POLITICS
04/21/2018 11:14 pm ET Updated Apr 23, 2018

Trump Considering 'Full Pardon' Of Late Boxing Champion Jack Johnson

Johnson, the first black heavyweight champion, was arrested for driving his girlfriend across state lines.
Johnson was the first black man to become a heavyweight boxing world champion during a time when hate crimes against African
Getty
Johnson was the first black man to become a heavyweight boxing world champion during a time when hate crimes against African Americans were the norm.

President Donald Trump is considering pardoning the late heavyweight champion boxer Jack Johnson thanks to actor Sylvester Stallone.

The president tweeted about the potential posthumous pardon on Saturday, saying Stallone called him to tell him the story of the legendary boxer.

Johnson’s “trials and tribulations were great, his life complex and controversial,” Trump said, adding, “Yes, I am considering a Full Pardon!”

The White House did not immediately return HuffPost’s request for comment and representatives for Stallone declined to comment on Trump’s tweet.

Johnson, whose parents were former slaves, made history in the early 20th century as the first black man to earn the title of heavyweight boxing champion of the world. A powerhouse in the ring, Johnson rose in fame and wealth throughout his career ― even at a time when vicious violence against African Americans was the norm.

The boxer’s image was controversially smeared when he was convicted of violating the Mann Act, which banned traveling with a woman across state lines for an “immoral purpose.” Johnson fled the country, continuing his boxing career overseas for years before he eventually surrendered to federal authorities and served time in prison.

In 1946, he died in a car crash.

Jack Johnson, before his successful title defense against ''The Great White Hope'' James J. Jeffries in Reno, Nevada on July
Sporting News Archive via Getty Images
Jack Johnson, before his successful title defense against ''The Great White Hope'' James J. Jeffries in Reno, Nevada on July 4, 1910.

Officials had initially refused to give Johnson a chance at the heavyweight title (African Americans were not allowed to participate at the time) until 1908, when Johnson faced off with champion Canadian Tommy Burns, according to “The Boxing Register: International Boxing Hall of Fame Official Record Book.”

Johnson won against Burns with a technical knockout in the 14th round, becoming the first black heavyweight champion. His fame, however, still didn’t earn him respect from his white peers.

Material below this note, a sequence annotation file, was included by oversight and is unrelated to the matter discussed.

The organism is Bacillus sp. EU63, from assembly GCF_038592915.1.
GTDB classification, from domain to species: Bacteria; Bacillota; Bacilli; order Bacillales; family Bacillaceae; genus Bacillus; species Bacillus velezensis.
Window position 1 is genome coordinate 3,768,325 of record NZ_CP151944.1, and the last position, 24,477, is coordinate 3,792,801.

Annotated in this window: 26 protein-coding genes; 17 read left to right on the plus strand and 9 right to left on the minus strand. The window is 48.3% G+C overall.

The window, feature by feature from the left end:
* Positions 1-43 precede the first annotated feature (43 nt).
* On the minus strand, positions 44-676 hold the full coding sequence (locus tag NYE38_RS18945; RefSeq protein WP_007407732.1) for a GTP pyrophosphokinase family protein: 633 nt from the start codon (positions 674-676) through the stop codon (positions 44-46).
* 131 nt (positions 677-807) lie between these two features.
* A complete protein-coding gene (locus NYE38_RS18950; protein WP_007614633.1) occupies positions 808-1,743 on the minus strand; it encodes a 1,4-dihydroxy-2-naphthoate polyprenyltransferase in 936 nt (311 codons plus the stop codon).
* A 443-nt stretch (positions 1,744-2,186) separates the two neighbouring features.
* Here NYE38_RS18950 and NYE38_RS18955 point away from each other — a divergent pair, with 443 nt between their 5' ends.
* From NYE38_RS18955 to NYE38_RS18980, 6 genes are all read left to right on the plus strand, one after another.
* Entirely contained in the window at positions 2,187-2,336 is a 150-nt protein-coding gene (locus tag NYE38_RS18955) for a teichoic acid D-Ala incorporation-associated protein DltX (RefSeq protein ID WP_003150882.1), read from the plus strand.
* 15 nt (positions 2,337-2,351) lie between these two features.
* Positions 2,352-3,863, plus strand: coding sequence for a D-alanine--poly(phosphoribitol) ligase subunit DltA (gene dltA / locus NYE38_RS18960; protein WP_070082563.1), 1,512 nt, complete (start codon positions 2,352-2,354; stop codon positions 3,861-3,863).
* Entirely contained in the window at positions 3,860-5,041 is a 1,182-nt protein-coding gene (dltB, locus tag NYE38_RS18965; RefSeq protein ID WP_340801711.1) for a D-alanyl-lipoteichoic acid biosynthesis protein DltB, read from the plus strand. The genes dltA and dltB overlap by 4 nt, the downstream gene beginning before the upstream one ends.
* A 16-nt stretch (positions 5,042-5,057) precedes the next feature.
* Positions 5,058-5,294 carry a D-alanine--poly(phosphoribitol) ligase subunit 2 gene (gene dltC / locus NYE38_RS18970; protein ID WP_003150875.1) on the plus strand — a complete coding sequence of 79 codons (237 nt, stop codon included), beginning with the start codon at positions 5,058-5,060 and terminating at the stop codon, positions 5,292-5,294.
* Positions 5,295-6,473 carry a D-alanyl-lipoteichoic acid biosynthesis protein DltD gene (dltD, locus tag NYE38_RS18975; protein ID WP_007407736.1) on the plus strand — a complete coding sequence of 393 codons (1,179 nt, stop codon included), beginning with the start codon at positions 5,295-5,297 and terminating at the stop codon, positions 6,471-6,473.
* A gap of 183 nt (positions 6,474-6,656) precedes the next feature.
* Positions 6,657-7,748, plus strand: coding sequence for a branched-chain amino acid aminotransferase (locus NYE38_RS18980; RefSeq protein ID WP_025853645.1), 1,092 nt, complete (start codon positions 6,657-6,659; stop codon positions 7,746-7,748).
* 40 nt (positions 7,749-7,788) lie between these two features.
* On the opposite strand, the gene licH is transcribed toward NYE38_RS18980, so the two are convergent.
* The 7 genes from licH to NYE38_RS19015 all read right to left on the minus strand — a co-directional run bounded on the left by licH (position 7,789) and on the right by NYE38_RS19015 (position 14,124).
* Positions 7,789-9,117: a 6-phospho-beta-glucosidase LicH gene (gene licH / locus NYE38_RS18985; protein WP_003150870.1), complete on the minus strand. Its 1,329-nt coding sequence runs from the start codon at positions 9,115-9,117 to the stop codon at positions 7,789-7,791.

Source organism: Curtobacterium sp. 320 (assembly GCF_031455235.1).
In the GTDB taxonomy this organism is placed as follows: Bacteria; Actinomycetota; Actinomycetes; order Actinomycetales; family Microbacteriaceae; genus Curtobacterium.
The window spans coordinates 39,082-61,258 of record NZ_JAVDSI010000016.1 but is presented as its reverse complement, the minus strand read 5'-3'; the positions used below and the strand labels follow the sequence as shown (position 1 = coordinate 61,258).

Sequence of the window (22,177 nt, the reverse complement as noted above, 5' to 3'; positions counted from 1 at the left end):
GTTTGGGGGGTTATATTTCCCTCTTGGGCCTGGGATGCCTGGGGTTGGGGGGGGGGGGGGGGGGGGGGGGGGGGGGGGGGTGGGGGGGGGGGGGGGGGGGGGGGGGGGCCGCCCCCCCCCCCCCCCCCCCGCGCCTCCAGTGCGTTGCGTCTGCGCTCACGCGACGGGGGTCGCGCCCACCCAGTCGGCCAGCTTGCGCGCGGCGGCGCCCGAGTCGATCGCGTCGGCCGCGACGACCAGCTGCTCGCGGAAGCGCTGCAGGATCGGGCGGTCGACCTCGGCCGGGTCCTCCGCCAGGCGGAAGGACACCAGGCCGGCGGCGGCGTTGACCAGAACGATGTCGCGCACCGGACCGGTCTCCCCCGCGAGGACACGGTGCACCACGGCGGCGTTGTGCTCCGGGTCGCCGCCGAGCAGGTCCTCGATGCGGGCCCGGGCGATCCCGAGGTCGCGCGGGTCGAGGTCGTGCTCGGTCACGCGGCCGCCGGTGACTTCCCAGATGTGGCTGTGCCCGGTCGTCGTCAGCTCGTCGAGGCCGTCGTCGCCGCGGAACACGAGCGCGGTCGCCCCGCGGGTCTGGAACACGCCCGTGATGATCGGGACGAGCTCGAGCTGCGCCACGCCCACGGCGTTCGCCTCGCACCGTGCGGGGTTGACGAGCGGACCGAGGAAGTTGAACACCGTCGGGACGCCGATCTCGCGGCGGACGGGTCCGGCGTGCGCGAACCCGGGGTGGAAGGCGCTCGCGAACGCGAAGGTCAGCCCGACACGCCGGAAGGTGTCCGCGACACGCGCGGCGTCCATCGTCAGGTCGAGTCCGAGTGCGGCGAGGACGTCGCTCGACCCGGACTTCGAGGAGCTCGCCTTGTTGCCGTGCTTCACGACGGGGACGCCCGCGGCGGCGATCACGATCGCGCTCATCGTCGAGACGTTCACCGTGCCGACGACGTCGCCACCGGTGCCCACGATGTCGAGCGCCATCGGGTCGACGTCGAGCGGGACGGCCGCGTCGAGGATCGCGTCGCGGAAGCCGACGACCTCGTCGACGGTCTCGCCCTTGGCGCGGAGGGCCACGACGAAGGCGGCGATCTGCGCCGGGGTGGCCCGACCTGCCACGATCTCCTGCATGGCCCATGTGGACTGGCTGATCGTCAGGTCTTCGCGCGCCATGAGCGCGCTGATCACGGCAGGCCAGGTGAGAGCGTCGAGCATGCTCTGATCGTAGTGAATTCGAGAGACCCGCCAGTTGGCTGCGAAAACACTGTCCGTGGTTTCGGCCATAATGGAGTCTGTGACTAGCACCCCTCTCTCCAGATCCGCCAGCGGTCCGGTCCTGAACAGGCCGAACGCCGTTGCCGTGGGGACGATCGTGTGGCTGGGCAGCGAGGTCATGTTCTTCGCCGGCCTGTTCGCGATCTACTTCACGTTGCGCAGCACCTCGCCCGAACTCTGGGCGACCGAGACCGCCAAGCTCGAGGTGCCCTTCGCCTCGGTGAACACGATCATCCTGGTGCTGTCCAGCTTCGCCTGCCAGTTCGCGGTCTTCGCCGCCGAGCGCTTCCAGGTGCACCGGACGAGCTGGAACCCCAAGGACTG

Lawmakers, including Sen. John McCain (R-Ariz.), have asked past presidents to posthumously pardon Johnson for years. McCain has supported a pardon for Johnson since 2004.

In a 2016 letter to President Barack Obama, McCain, the now-retired Sen. Harry Reid (D-Nev.), Rep. Pete King (R-N.Y.) and Rep. Gregory Meeks (D-N.Y.) called Johnson’s conviction “improper and unfair,” claiming that Johnson was “transporting his white girlfriend across state lines.”

“While it is unfortunate that this unjust conviction was not corrected during the boxer’s lifetime, a posthumous pardon today represents the opportunity to reaffirm Jack Johnson’s substantial contributions to our society and right this historical wrong,” the lawmakers wrote.

The U.S. Commission on Civil Rights also urged Obama to pardon champion boxer that same year. 

Johnson “was a fierce critic of Jim Crow laws and the prevailing enforced customs of racial segregation,” the commission wrote in a June 2016 letter.

Rep. King urged Trump to absolve Johnson on Saturday, tweeting, “Obama wouldn’t do it. Trump ... now considering it. Would correct a terrible injustice.”

In an interview with the Los Angeles Times earlier this year, Johnson’s great-great niece Linda E. Haywood suggested that a posthumous pardon would allow Johnson’s past to be corrected.

“Knowing that he was treated unfairly, and unfairly convicted and targeted because of his choice of companions, who happened to be Caucasian, that’s wrong,” Haywood told the Times.

“The last thing you want to do is die and have your name tarnished. That’s wrong. You don’t want it to be tarnished if you’re living.”

CORRECTION: A previous version of this story misidentified Tommy Burns as Australian. He was Canadian.

HuffPost

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